That maxim is one that should be taken with a grain of salt. The culture of early A.D. Judea was very different from our own. In his first coming, Jesus could only live so much of human experience. Truth, on the other hand, is eternal. We can always look to His teachings to guide our decisions.
Imagining what Jesus might do is not always a good guide of actions. We can imagine anything. Truth and morality are more concrete. It is far better to look at Jesus' teachings and think how we might apply them to a situation than to imagine what Jesus might do.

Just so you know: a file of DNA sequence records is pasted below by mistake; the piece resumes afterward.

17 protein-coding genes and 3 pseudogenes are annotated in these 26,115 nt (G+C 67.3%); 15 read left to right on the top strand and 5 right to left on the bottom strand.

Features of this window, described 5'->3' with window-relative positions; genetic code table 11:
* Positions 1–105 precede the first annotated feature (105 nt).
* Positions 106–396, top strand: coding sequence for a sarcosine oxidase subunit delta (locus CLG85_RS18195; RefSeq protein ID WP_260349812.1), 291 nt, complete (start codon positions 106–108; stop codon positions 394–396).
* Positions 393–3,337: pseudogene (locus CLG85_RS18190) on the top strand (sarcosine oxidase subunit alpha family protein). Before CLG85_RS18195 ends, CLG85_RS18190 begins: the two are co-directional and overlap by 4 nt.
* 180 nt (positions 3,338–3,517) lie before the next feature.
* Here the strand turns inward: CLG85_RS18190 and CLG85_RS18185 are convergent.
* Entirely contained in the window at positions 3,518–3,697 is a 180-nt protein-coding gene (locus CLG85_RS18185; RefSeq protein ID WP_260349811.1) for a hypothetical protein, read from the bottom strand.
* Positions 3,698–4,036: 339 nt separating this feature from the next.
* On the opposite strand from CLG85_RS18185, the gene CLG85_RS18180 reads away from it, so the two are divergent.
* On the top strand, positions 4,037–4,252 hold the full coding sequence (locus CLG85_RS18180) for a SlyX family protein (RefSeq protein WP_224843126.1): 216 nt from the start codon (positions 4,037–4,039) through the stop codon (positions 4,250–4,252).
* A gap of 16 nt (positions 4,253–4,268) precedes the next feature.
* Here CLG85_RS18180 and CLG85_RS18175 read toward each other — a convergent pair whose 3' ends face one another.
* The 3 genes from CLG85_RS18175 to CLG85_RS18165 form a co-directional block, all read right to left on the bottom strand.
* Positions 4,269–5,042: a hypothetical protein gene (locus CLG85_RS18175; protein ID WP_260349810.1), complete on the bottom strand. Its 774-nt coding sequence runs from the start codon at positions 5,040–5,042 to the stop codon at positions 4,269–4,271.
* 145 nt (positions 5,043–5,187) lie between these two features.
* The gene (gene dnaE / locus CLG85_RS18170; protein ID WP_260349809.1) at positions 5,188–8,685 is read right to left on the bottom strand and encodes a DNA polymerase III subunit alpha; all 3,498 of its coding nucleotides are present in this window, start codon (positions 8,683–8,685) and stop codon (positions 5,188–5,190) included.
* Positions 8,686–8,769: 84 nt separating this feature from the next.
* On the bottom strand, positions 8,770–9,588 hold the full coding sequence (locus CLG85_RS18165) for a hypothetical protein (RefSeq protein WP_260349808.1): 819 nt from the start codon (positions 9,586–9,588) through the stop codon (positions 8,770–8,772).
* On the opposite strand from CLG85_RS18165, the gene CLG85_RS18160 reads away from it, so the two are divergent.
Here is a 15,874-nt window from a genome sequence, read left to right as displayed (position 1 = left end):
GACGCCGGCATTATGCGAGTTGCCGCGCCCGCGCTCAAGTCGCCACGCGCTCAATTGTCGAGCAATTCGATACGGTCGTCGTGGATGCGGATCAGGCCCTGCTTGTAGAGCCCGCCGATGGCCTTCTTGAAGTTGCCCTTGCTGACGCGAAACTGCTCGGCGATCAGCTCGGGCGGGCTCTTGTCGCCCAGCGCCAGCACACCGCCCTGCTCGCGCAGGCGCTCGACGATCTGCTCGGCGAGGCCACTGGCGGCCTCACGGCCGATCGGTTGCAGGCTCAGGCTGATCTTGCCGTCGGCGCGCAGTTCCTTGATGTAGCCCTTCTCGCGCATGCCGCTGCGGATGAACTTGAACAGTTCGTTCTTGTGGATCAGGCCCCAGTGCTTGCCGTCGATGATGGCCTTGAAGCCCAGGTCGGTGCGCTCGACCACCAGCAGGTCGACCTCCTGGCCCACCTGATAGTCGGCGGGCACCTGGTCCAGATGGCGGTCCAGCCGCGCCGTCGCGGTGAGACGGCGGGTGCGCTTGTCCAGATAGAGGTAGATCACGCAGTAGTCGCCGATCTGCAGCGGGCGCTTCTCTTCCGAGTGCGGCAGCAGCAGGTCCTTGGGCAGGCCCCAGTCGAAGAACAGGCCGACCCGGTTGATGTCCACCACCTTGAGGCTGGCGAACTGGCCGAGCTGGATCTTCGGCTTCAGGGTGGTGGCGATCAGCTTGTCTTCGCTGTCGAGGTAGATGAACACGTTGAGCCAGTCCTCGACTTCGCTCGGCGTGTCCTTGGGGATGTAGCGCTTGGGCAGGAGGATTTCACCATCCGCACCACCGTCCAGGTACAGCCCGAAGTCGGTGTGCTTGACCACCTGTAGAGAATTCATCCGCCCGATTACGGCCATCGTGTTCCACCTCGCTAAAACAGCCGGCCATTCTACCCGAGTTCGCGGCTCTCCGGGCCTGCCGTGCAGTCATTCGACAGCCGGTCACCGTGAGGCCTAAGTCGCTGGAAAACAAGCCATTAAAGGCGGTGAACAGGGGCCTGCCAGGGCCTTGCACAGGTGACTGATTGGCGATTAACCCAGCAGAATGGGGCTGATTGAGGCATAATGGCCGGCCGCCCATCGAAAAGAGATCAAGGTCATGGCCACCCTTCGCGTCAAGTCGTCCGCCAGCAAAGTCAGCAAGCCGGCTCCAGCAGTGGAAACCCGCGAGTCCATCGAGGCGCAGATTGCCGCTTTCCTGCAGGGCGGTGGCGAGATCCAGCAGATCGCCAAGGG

The questions you, Monsieur Wellpride, should be asking is not, "Should Christians vote?" but rather, "Why do I not want to vote?" If you are afraid that your political opinions might offend someone, you would do best to remember this.
When Jesus was on this earth, He said things that the established spiritual and political leaders found very offensive. He did not come to placate everyone and bring them together. In fact, he made some rather harsh divisions. Read the gospels again, particularly this verse.
26 “If anyone comes to me and does not hate father and mother, wife and children, brothers and sisters—yes, even their own life—such a person cannot be my disciple.
The word "hate" in this context means " to set aside, to fail". Think of a teacher failing a student. They are saying that the student is inadequate to pass the course. If we are to follow God entirely, human relationships must come second to doing as He commands.